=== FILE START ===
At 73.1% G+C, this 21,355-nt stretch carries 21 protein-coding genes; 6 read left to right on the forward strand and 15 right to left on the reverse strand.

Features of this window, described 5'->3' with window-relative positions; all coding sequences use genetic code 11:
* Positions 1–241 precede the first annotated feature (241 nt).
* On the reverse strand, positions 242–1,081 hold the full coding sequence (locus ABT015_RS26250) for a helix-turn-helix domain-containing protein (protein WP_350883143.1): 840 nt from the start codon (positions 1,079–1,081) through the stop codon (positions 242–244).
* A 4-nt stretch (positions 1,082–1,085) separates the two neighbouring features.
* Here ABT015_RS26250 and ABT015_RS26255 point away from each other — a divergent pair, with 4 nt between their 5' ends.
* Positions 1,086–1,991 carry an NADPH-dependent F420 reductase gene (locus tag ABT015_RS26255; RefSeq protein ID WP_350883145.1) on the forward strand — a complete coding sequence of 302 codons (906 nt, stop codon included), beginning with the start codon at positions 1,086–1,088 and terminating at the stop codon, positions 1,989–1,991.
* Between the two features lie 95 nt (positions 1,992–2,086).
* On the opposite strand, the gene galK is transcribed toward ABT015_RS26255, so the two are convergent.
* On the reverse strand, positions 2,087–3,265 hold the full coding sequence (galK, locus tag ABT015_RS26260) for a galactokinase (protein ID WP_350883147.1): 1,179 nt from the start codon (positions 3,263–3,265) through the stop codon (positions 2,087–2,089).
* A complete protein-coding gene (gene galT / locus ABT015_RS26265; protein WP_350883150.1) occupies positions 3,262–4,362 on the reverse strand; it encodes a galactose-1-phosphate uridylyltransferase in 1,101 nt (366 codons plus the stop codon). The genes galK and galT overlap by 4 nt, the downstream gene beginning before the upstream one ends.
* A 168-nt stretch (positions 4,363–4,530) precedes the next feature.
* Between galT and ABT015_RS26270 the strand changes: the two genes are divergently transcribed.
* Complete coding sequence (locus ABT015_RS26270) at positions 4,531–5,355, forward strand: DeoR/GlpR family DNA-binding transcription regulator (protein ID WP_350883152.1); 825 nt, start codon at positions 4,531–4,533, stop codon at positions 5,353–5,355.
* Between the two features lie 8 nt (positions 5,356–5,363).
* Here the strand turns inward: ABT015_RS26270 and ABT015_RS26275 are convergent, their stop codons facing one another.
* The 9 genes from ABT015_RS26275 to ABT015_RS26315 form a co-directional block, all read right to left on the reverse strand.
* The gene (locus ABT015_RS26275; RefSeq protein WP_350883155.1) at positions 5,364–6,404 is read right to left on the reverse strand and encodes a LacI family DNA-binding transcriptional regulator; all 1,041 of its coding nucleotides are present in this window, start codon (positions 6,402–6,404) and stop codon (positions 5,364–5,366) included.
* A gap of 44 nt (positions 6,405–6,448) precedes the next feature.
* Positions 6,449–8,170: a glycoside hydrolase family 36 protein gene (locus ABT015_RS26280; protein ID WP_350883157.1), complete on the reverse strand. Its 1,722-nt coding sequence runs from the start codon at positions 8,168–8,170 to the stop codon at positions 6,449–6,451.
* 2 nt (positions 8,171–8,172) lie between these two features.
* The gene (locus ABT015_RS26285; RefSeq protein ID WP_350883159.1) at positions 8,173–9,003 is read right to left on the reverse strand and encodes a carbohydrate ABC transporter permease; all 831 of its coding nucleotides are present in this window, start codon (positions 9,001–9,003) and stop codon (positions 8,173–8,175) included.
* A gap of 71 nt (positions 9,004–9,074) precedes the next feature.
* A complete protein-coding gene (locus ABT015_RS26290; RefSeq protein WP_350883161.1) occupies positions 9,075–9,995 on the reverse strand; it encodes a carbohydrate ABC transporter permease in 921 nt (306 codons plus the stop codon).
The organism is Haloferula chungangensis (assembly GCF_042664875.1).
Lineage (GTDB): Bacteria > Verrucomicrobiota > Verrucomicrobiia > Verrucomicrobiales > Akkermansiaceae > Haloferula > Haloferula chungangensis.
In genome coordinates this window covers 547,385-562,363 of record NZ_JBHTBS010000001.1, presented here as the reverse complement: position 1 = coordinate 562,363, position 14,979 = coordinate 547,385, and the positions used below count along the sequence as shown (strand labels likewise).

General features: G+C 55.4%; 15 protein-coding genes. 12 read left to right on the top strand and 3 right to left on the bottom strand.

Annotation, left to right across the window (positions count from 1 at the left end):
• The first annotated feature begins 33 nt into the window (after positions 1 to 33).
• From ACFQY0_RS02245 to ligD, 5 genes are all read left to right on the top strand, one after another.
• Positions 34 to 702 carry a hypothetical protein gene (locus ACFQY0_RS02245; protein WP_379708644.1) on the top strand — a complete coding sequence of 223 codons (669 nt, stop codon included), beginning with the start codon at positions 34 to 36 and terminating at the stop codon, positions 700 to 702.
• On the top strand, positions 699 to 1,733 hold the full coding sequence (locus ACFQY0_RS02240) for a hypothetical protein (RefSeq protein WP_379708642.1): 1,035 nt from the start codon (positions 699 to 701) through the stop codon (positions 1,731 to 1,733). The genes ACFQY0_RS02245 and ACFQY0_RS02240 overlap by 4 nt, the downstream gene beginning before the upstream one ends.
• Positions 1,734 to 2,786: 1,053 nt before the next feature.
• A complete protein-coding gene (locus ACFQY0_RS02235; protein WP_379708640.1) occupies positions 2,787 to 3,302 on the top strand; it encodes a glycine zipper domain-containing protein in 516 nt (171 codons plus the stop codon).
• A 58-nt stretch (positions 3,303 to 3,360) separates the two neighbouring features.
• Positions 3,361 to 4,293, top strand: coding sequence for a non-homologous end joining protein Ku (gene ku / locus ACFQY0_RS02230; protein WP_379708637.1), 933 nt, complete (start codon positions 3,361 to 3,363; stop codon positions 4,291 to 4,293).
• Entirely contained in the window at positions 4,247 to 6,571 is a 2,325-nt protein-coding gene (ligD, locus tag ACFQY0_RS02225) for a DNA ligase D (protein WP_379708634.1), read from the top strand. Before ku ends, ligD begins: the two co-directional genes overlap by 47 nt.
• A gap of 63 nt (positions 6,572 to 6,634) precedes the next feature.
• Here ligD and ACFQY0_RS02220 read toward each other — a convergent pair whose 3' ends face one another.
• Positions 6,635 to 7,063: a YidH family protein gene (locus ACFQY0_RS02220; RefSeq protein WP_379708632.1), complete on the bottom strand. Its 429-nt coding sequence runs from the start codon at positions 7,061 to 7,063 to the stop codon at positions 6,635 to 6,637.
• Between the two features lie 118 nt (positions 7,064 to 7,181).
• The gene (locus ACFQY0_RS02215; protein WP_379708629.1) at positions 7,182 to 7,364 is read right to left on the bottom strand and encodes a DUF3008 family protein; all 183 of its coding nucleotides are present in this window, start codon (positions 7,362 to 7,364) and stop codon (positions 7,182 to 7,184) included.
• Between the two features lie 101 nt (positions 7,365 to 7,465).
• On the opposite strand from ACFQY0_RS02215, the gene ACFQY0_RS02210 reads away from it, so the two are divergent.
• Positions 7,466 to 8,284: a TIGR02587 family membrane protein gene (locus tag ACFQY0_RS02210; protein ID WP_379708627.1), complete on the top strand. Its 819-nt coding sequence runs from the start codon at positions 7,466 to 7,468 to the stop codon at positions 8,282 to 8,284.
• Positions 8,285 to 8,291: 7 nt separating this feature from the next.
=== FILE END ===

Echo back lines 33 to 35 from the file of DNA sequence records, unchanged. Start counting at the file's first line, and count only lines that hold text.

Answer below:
• On the top strand, positions 699 to 1,733 hold the full coding sequence (locus ACFQY0_RS02240) for a hypothetical protein (RefSeq protein WP_379708642.1): 1,035 nt from the start codon (positions 699 to 701) through the stop codon (positions 1,731 to 1,733). The genes ACFQY0_RS02245 and ACFQY0_RS02240 overlap by 4 nt, the downstream gene beginning before the upstream one ends.
• Positions 1,734 to 2,786: 1,053 nt before the next feature.
• A complete protein-coding gene (locus ACFQY0_RS02235; protein WP_379708640.1) occupies positions 2,787 to 3,302 on the top strand; it encodes a glycine zipper domain-containing protein in 516 nt (171 codons plus the stop codon).